It’s a topic that comes up in nearly every casual conversation for nearly every high school senior – the college application process and the impending decision that will affect his or her next four years and beyond.
Applying to, deciding on, and ultimately attending a college, however, is a process that encompasses much more than simply signing a dotted line or making a deposit.
“I started looking at schools around late fall to early spring of junior year,” said HHS senior Elizabeth Regan. “I would go on tours and stuff, so around then I would start getting things in the mail [from colleges] and emails about upcoming dates of certain events.”
When asked about when she started her own college search, fellow HHS senior Katie Salley answered that it was during the beginning to middle of her junior year that her process really began. She added, “I got materials [from colleges] after writing my email on the PLAN and PSAT tests sophomore year.”
And then came the onslaught.
Materials came rolling in. The University of Wisconsin’s 34-page viewbook, featuring its beautiful Bascom Hall on the cover and college basketball star Frank Kaminsky in the Athletics section, shown below; Northwestern University’s 58-page brochure, with its mesmerizing cover and dozens of eye-popping images of campus life, also shown below; Amherst College’s 72-page viewbook, filled with lovely pictures of its grassy, rustic campus and active student body, and packed with information on academic offerings and clubs. Forty-five emails from schools such as Neumann University, Plymouth State University, and King’s College. A full-on attack on prospective students.
“Once a student is on a school’s communications list, the student will receive an abundance of emails from the college,” said Katherine Miele, Senior Regional Admissions Representative for the University of South Carolina, in an email interview. Miele’s job is to work with prospective students, guidance counselors, and high schools across New England in regards to marketing and recruiting.
Miele and other college officials realize that there are plenty of choices for prospective students, and therefore act early and often to get students interested.
“Colleges know there is a plethora of opportunity for students to pursue their goals in higher education. The individual schools try to cast a wide net of information to help students learn about their school in hopes it will be the best match for the student,” said Miele.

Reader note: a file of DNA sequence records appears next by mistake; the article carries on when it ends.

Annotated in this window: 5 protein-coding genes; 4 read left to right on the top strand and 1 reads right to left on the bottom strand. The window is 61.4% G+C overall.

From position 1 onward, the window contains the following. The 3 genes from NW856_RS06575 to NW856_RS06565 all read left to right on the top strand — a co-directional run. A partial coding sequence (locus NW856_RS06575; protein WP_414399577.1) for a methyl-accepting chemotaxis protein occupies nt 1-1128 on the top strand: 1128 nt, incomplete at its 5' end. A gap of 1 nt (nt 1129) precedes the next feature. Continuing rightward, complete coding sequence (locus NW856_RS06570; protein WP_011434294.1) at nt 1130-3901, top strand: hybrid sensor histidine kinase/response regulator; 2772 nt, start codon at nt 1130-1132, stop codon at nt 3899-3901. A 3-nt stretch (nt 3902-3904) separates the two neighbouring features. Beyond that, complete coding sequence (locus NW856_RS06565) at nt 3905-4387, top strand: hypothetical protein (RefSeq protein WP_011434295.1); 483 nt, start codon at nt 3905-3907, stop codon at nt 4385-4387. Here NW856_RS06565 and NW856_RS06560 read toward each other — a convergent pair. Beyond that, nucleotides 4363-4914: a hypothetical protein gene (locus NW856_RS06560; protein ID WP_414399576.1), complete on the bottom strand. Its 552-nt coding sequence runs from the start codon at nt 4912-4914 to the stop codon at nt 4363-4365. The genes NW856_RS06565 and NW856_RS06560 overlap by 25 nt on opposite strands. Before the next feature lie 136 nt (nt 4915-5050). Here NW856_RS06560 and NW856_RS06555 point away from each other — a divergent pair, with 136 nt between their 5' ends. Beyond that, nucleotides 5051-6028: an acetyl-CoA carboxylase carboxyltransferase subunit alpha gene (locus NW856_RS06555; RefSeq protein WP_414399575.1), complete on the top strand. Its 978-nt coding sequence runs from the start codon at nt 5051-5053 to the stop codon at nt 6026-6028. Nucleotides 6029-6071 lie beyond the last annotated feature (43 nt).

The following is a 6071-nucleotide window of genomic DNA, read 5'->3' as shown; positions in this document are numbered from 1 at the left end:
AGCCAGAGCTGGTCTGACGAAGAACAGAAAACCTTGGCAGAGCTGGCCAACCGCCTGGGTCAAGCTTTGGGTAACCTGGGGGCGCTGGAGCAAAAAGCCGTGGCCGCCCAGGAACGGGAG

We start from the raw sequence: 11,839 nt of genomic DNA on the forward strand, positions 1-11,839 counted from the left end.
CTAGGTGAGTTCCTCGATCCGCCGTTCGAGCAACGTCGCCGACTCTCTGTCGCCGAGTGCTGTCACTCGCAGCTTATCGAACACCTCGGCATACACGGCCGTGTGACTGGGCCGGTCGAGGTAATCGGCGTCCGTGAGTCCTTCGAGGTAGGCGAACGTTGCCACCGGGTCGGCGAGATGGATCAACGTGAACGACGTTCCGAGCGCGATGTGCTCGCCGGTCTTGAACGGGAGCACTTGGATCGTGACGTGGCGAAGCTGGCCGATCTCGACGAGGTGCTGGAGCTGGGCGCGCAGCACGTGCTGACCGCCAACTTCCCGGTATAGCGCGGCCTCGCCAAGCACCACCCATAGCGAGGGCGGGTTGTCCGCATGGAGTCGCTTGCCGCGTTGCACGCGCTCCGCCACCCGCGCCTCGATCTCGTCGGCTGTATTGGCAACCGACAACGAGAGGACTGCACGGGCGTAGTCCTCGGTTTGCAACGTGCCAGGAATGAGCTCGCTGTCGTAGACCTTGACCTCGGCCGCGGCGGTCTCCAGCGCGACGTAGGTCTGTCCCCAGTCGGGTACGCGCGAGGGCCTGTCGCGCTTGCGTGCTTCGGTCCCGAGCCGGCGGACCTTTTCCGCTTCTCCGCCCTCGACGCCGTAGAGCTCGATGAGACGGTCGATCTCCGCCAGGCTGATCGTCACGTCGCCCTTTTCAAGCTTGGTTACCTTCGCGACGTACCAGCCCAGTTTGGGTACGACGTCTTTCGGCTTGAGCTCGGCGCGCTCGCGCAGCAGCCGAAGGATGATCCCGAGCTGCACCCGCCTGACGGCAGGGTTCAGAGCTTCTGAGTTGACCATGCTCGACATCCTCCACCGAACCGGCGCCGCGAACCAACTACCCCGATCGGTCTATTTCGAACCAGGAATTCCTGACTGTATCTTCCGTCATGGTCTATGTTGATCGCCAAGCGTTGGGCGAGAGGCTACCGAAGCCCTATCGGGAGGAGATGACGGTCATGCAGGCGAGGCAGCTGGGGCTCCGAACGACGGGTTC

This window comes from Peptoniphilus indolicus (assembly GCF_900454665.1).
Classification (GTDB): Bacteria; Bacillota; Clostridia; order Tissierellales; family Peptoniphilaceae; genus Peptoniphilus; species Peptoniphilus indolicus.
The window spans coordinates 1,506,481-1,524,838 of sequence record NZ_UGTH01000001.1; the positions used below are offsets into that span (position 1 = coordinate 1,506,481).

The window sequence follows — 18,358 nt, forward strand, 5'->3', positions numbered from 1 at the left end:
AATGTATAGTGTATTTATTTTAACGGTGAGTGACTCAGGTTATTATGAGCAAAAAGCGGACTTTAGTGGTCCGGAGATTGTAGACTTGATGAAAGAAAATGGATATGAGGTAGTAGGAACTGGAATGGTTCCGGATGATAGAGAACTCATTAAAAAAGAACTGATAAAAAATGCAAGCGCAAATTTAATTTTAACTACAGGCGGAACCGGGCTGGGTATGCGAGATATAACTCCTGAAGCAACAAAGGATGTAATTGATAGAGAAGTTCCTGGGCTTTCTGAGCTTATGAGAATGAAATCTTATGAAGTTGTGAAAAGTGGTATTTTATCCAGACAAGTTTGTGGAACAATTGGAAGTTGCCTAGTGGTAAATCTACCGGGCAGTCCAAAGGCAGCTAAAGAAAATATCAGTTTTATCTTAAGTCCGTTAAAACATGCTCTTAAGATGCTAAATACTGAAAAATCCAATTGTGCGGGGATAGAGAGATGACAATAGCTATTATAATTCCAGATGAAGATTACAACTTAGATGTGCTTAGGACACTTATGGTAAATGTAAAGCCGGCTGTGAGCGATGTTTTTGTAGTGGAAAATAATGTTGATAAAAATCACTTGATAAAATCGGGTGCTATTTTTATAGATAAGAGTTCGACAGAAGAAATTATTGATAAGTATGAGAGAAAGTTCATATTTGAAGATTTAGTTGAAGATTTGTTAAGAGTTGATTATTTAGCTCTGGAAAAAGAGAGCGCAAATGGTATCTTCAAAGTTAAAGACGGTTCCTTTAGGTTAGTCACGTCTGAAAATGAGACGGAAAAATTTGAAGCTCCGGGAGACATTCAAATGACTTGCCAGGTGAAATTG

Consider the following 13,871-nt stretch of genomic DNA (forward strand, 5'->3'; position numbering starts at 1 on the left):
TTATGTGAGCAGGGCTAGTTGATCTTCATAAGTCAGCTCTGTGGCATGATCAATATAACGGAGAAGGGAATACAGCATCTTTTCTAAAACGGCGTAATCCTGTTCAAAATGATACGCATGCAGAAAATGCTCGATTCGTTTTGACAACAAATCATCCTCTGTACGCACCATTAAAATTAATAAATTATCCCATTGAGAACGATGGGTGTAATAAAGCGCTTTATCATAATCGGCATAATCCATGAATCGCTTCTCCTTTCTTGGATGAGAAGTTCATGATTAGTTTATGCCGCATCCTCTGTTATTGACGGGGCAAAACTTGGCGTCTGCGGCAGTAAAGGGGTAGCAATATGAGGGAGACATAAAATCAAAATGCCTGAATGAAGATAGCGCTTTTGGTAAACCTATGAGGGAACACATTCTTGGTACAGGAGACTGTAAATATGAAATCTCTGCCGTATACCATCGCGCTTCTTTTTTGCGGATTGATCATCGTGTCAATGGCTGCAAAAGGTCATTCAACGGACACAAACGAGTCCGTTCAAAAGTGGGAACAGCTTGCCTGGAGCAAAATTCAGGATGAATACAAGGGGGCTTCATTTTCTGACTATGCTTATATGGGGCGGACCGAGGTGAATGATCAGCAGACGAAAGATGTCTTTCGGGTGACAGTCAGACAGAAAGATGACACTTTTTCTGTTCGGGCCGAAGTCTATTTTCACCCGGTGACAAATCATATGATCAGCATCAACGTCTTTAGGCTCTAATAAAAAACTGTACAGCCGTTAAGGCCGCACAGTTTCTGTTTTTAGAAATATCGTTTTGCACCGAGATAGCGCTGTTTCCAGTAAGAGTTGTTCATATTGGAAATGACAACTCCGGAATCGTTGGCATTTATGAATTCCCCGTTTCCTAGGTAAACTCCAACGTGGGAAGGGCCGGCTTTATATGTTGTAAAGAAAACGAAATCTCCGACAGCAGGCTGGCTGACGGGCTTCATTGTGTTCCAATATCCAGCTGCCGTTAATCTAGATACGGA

Steve Condon, a marketing consultant who works with about 15 New England- and New York-area colleges and universities, describes his work in the following way on his LinkedIn page: “I am currently building the Higher Education Division at [The Allied Group]. This division works with colleges on their printing and marketing programs. Goals of the division include working with Admissions Departments in their effort to attract, acquire and retain their target students. I consult with the colleges to determine their “ideal” student, how to market to them, and execute the agreed marketing plan.”
In a phone interview, Condon said that colleges are looking for, in a word, “enrollment” from students. “They want [students] to inquire, go on their website, fill out a card, show interest… then apply, get accepted, and enroll,” Condon added.
As a consultant, Condon works with schools to find their target audience, which is often based off of other students who have been successful at the school in the past. Once the school finds this demographic, they begin sending material to prospective students whose contact information they have access to, through inquiry cards and tests such as the SATs, and whose grades and other individual information match the school’s qualifications and values.
When asked what materials she received from schools when first starting her college search/application process, Regan said, “I got a bunch of emails and stuff in the mail.”
Salley offered a similar response, saying she got “a lot of pamphlets, booklets, and letters with information about the schools.”
“Colleges send all sorts of material to students throughout their college search process,” said Miele. “Colleges will mail prospective students letters from the Director of Admissions, introductory letters about the University, general information packets about the college… To spruce up the information packets, some schools are able to send bumper stickers with school logos, holiday cards and pens, keychains or lanyards.”